Moving UF69 January 2019
The World Nuclear Transport Institute has been working with its members to develop international nuclear transport solutions for two decades. Here, Marc-Andre Charette, Michael Whitaker and Captain Simon Chaplin introduce a recent initiative to introduce a unique identifier standard for uranium hexafluoride cylinders.
THE WORLD NUCLEAR TRANSPORT INSTITUTE (WNTI) is a non-governmental organisation that is dedicated to promoting the safe and secure transportation of nuclear and radioactive material. It has 46 members globally, which range from major utilities, fuel producers and fabricators to transport companies, package producers and the producers and suppliers of large radiation sources. Through five WNTI Working Groups, members work together to promote a sound international framework for international consensus, co-operation and understanding. WNTI represents its members within United Nations agencies such as the International Atomic Energy Agency and the International Maritime Organisation.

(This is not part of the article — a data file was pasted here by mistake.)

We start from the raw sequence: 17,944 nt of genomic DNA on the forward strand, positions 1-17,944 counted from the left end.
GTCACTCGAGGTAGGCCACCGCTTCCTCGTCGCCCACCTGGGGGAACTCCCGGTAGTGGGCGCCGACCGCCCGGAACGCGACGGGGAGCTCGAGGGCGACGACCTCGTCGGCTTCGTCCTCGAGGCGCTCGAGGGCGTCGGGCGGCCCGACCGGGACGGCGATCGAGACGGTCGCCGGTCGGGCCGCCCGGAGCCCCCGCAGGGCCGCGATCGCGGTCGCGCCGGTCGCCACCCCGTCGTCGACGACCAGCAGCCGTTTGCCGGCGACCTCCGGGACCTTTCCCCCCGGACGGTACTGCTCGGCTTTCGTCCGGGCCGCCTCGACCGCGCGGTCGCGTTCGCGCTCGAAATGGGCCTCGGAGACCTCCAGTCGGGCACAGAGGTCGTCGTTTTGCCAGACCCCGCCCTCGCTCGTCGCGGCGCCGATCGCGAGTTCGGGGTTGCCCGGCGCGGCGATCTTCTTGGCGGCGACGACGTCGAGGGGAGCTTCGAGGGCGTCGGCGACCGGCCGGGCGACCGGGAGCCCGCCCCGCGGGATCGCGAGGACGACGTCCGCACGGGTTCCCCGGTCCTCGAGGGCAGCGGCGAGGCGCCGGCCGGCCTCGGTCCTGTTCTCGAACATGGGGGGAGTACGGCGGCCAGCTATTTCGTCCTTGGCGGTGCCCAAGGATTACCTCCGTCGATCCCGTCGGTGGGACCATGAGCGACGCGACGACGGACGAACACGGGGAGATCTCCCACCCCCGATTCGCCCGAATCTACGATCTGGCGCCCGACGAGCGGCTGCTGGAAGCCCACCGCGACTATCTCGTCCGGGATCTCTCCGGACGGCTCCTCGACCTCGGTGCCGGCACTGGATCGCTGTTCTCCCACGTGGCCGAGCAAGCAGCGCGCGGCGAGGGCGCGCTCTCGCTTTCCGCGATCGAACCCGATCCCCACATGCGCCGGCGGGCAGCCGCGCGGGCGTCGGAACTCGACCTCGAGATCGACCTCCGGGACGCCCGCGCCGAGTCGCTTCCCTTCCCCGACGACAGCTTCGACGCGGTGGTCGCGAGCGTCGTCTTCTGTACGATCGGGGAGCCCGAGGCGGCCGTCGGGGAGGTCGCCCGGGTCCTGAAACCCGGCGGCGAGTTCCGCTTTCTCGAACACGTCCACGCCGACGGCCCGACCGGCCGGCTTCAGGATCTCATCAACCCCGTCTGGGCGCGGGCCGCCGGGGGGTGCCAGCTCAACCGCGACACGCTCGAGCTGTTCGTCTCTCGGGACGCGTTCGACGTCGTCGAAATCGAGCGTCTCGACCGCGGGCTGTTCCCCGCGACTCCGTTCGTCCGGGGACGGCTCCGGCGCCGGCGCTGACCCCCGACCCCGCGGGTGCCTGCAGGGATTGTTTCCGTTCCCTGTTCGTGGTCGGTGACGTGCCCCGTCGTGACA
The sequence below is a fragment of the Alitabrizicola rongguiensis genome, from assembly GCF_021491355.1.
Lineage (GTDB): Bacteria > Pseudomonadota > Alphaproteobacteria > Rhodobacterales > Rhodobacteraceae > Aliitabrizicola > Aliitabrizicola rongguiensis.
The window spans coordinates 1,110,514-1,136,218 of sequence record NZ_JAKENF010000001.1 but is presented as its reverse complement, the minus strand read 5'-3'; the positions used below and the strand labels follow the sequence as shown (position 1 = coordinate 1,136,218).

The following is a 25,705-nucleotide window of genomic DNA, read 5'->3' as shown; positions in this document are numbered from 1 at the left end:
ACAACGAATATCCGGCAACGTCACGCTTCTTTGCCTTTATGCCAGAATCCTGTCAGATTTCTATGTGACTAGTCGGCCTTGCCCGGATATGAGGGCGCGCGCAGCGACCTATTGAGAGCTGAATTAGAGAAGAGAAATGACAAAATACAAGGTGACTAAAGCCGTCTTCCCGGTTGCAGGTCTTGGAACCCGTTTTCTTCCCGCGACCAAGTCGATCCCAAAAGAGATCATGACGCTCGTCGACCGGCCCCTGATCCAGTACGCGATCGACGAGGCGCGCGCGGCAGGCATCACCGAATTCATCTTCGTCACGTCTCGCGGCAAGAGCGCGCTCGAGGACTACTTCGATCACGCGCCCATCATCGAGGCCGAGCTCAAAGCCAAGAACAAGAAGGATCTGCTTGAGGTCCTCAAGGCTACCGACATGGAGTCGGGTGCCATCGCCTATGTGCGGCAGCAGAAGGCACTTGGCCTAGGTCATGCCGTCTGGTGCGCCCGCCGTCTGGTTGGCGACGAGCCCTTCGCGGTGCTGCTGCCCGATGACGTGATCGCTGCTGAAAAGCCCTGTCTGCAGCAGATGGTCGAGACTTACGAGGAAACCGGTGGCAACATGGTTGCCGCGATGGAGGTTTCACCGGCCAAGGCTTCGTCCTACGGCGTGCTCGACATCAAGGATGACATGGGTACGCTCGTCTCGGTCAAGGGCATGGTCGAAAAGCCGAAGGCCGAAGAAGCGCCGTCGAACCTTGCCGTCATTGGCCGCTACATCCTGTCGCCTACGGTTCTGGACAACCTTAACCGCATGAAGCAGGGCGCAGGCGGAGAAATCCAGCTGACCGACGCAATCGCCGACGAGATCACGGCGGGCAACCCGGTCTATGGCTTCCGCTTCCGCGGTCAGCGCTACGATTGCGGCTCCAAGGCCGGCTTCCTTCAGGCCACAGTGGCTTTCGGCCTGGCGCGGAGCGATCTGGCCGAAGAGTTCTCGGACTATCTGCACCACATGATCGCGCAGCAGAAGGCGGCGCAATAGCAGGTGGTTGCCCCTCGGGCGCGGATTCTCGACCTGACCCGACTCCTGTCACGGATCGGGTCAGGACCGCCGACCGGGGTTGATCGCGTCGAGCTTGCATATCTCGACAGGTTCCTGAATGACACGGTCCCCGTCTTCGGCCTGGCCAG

WNTI has produced standards, good practice guides, information papers and fact sheets, encompassing a wide range of topics concerning the transport of nuclear and radioactive material. These publications are freely available on the WNTI website. It is the belief of WNTI that making this information available can assist all stakeholders in understanding and complying with regulations and that this benefits the whole industry.
An example of a recent collaboration success was solving a specific problem with the packaging of uranium hexafluoride (UF6). In collaboration with the Oak Ridge National Laboratory (ORNL), a WNTI standard for the unique identification of UF6 cylinders was developed.
ORNL is celebrating its 75th anniversary and is the largest US Department of Energy science and energy laboratory. Its strengths include neutron scattering, high-performance computing, advanced materials and nuclear science and technology for national security. Its mission is to deliver scientific discovery and technical breakthroughs, by creating and deploying multidisciplinary and multi-institutional teams to conduct basic and applied research on compelling problems in energy and nuclear security.
Some recent achievements include: applying physics and nuclear engineering expertise to the discovery of element 117m (named tennessine), restoring the US ability to produce plutonium-238 for deep space missions, producing the largest solid 3D printed item; and revealing a new molecular state of water using neutron scattering and computational modelling.